09/24/2019 by Zach Lesage
Have you ever been cheated against in a Pokémon tournament? You might not want to think about it, but it has likely happened against you regardless of your answer. Don’t worry, it will all be ok, your boy Zach Lesage has you covered on preventative measures today! While there are many methods, and we can hopefully assume that we will get to a point in the game where nobody cheats, we can start to look into some preventative measures to help us weed out the baddies. The below methods will definitely edge you into the right direction when it comes to preventing cheating against you:
Table of contents
The easiest place to start cheating is to have a manipulated deck. Whether your opponent purposely shuffles important cards to the top of their deck, de-clumps cards without shuffling properly, looks at their deck while shuffling, or they have another method of non-randomization, you have the option to shuffle their deck. Shuffling your opponents deck after each action they perform allows for them to have a random deck and the game to be more honest. I can dive into this a bit further because it isn’t always best to shuffle their deck. I don’t want to contradict myself, but the correct move isn’t always to shuffle their deck. That is because your opponent has the opportunity to cut their deck afterwards, which can give them a final opportunity for manipulation. I like to randomly switch between shuffling, cutting, and doing nothing between my opponents game actions so that they have a more difficult time to potentially manipulate their deck.
Can I look in your Discard Pile, how many cards do you have in your hand, did you just play that card? These are examples of common questions that I ask when I am playing Pokemon and I highly recommend for you to ask. Perhaps you will see four Welder (UBO; 189) in their Discard Pile and now they have three, maybe they have an extra card in their hand, maybe you caught them Evolving a Pokemon that was put into play this turn! There are many reasons to ask questions and preventing cheating requires you to ask away.
During your opponents turn, it is wise to watch what they are doing so you are not confused by what they do and we can personally confirm that they played legitimately. I’m sure we have all heard horror stories of players gaining malicious advantages by purposely attaching multiple energy per turn, not discarding the necessary amount of cards with Fiery Flint (DM; 60) , or even drawing extra cards. It’s not all about asking questions, sometimes its about seeing your opponent cheat against you with your own eyes. If everyone watched their opponent, there would be less cheating going on overall.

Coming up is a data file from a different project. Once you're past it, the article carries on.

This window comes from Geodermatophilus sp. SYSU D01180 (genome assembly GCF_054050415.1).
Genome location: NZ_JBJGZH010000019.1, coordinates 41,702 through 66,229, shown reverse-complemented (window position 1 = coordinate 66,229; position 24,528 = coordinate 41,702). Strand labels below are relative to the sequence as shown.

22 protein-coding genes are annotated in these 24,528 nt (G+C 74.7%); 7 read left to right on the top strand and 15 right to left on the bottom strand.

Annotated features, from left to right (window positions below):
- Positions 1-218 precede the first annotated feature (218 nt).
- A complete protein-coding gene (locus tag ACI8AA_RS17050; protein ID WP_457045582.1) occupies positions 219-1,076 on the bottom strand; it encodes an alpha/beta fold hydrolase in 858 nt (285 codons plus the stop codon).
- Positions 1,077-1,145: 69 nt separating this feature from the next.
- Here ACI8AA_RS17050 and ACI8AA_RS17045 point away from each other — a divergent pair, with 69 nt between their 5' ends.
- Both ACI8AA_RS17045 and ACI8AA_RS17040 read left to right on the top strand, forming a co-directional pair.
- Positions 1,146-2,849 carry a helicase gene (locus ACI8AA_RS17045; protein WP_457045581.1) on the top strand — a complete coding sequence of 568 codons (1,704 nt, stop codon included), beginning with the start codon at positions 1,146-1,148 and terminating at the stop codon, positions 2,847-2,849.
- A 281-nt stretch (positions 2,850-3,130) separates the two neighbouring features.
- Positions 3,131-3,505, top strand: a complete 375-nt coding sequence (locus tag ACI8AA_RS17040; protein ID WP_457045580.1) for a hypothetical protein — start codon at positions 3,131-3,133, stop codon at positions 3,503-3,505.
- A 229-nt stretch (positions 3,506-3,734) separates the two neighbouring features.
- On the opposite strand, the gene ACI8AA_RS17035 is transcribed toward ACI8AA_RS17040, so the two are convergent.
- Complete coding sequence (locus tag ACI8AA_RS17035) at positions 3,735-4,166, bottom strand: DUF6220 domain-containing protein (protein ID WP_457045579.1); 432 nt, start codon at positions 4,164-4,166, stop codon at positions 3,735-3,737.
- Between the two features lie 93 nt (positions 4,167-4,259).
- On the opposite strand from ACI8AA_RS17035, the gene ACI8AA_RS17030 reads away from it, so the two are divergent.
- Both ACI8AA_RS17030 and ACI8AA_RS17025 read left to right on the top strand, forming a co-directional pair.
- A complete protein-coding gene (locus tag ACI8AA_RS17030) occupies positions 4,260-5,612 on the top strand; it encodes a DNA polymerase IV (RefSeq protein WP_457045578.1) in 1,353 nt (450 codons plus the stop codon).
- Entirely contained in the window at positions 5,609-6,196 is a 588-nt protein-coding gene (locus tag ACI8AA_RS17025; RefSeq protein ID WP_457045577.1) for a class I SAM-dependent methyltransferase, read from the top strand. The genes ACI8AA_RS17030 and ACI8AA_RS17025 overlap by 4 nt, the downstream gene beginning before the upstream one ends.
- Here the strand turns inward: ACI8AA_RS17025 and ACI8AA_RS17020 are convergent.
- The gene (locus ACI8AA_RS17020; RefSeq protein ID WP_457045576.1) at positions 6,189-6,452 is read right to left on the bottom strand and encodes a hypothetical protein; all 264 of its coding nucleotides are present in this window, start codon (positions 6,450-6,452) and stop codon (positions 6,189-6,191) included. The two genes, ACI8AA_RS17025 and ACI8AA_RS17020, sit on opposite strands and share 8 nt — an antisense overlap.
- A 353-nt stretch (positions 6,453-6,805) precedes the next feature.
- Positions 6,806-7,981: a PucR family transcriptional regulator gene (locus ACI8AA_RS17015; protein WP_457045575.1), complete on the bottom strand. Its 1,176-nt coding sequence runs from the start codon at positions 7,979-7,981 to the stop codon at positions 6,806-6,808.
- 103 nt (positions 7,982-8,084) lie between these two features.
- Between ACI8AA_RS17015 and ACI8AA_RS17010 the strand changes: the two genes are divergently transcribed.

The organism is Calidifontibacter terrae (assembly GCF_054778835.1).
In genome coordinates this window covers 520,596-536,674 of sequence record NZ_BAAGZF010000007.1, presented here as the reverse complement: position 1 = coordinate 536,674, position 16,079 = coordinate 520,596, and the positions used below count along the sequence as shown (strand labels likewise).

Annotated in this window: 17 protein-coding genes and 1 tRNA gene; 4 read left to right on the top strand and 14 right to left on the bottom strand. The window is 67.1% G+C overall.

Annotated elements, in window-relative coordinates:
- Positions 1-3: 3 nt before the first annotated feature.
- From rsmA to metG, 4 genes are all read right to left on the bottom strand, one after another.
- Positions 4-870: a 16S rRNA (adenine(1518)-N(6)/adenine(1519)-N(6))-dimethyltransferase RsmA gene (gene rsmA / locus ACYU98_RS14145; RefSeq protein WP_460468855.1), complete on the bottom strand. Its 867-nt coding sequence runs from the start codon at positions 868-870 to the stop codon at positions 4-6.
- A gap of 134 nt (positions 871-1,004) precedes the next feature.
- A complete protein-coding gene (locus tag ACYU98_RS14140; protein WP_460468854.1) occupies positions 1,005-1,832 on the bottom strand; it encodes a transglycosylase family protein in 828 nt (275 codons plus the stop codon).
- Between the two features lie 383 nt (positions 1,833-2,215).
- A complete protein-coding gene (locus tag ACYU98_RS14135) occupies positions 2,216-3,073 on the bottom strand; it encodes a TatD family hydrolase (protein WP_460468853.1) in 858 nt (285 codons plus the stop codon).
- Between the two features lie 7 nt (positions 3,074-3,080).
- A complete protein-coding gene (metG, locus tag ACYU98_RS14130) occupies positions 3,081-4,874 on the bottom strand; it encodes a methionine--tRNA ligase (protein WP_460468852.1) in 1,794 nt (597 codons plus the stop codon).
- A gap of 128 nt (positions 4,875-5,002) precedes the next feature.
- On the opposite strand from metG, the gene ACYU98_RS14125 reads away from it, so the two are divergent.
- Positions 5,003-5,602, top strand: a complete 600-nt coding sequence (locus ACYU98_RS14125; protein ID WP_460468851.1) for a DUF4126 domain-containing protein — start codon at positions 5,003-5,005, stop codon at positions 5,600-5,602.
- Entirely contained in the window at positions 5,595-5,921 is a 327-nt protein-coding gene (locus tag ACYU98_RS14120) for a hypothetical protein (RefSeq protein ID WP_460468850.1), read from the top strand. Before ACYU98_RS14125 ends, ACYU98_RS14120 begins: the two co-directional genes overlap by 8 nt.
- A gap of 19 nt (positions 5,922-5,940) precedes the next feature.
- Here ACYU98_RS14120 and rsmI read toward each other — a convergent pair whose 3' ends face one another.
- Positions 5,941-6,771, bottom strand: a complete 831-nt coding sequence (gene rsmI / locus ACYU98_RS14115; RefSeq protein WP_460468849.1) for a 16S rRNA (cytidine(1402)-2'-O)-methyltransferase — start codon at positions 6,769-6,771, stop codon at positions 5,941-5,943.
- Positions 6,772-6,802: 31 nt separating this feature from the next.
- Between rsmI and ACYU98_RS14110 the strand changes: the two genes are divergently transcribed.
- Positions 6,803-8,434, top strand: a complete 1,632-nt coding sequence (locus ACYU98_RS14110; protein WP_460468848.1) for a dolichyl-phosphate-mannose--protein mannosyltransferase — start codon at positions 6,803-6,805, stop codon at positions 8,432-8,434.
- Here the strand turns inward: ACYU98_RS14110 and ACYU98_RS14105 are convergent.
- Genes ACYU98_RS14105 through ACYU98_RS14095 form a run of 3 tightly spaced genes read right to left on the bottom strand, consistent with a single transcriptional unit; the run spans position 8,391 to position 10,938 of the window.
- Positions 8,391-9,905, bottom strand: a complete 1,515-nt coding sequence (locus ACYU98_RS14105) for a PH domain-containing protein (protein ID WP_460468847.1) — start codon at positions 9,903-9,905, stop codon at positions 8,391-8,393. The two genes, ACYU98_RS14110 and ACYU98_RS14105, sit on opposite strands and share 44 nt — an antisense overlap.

Ok, so you have followed my rules until now and you are unsure what to do - if you see something sketchy, don’t be afraid to call a Judge. Now I don’t think you should call a Judge for every minor suspicion you have because you will quickly get hated out of the community by being a nuisance to play against, but if you see your opponent double attach an Energy or draw a few extra cards, RAISE YOUR HAND! We have access to some wonderful judges that will gladly help you in any situation that you find yourself in or that you find your opponent in - they are there to help us all out. Check out my FREE article, which is linked here, on how to properly interact with a Judge.
Similar to this article, we need to take a stand against cheating and let it be known that we are not accepting of it in any way. Whether its a local player, a good friend, or one of the best players in the world - CALL THEM OUT! If you know someone did something wrong at an event, call a Judge, don’t be afraid, and don’t be intimidated. It can be nerve-wracking to call a Judge on a sponsored player for cheating, but the ones who take the high road always win in the end.
Well that’s a wrap for today. I will be writing more articles heading into my first Regionals of the new season, Atlantic City, to help all of you succeed at that event. We have big plans here at 60Cards and I hope you can absorb as much information from some upcoming exciting news. As for me, I finished registering and booking flights for every major event in North America (and Latin American Internationals) all the way up until San Diego! I’m excited to play Pokémon, prove to myself that I am one of the best players in the game, and see all of my friends who play this game. After going 3-1-1 at Worlds Day Two to 3-3-1, it took me a couple of days to come down from the level of disappointment that I felt. While I can’t be certain that I will have a fulfilling finish at Worlds this year, or any tournament for that season, i will use my hope as a fuel to push myself as far ahead as I can. I have already earned 285CP and I don’t plan on stopping soon. Anyways, as I continue on my Pokemon adventure, feel free to follow me on all of my social media.
Facebook: Zach Lesage
Youtube: Rare Candy TCG
I also have open slots for coaching so if you are interested, please reach out to me on Twitter or Facebook.
Fiery Flint (DM; 60)
Welder (UBO; 189)
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